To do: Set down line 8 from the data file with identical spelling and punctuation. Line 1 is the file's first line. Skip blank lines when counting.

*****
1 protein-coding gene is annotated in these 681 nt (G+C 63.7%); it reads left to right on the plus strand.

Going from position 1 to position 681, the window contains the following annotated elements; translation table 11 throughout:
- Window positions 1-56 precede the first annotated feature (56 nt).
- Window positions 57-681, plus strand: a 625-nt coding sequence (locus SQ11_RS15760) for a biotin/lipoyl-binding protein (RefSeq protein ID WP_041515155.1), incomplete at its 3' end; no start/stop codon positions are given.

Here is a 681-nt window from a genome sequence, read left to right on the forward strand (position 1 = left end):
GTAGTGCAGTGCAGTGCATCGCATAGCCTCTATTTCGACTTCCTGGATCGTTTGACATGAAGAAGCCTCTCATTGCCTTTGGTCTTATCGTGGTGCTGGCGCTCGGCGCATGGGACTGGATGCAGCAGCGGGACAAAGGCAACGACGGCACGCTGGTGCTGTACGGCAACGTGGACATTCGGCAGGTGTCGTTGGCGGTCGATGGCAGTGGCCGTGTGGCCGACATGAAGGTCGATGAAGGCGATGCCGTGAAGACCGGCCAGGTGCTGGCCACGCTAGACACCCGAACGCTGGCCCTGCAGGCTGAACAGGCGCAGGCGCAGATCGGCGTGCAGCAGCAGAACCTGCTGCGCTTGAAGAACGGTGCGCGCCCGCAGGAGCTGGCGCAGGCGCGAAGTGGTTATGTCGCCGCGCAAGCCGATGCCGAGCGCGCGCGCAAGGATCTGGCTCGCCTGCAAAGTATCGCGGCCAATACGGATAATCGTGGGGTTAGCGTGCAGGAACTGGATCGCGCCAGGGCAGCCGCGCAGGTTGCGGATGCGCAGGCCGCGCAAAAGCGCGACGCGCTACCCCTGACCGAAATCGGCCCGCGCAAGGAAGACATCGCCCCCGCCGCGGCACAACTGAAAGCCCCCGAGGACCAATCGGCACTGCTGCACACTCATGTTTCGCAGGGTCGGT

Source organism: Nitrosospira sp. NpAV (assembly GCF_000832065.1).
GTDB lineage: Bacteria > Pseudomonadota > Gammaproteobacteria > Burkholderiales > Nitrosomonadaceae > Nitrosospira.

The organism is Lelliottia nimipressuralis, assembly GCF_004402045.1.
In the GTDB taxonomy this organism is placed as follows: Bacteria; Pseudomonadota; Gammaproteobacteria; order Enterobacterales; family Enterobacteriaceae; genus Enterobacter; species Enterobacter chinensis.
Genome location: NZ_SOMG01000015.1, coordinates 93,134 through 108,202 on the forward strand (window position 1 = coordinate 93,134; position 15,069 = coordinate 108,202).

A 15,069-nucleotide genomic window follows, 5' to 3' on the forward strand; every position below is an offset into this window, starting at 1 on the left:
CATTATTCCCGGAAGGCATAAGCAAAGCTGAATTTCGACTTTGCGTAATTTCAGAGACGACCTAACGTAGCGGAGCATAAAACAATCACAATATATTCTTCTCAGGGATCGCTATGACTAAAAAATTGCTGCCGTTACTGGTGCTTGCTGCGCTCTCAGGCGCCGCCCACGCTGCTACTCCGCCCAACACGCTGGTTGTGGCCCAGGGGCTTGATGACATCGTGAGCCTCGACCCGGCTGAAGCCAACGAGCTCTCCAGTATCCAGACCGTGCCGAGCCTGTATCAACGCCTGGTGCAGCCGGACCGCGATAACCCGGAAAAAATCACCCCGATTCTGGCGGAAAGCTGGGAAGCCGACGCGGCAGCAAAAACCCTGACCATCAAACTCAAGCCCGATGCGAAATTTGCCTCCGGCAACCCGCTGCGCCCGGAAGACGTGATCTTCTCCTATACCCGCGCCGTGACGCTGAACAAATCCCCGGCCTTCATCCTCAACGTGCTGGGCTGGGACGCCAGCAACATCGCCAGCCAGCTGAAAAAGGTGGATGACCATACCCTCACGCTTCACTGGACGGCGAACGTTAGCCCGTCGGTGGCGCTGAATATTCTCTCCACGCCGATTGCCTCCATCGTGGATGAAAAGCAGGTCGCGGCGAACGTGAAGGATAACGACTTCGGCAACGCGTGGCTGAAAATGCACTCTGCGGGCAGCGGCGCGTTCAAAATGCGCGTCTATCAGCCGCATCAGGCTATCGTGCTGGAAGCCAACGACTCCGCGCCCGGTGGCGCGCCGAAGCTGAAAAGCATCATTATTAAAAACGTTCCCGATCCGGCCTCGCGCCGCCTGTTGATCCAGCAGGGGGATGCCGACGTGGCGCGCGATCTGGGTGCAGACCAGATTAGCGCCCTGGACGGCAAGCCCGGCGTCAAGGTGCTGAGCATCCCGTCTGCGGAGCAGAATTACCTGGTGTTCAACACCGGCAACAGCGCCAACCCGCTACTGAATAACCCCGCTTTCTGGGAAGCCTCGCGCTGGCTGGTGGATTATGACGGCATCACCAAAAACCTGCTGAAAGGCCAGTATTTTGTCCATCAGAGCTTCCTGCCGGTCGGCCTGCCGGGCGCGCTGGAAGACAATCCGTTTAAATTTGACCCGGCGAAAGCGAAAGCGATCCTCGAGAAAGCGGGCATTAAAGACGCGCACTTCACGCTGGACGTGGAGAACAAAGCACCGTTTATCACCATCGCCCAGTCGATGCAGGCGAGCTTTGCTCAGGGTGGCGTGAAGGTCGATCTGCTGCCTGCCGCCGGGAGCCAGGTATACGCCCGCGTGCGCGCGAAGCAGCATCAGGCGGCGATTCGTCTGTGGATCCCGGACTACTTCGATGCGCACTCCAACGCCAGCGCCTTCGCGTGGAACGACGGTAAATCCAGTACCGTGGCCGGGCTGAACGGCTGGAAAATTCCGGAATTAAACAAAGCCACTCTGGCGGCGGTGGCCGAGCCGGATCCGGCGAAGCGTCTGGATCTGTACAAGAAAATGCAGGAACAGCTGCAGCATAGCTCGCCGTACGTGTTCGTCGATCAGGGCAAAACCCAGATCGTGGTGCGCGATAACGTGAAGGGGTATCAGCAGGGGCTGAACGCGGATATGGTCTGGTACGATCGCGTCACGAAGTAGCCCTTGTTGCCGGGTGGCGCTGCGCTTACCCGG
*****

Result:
GTDB lineage: Bacteria > Pseudomonadota > Gammaproteobacteria > Burkholderiales > Nitrosomonadaceae > Nitrosospira.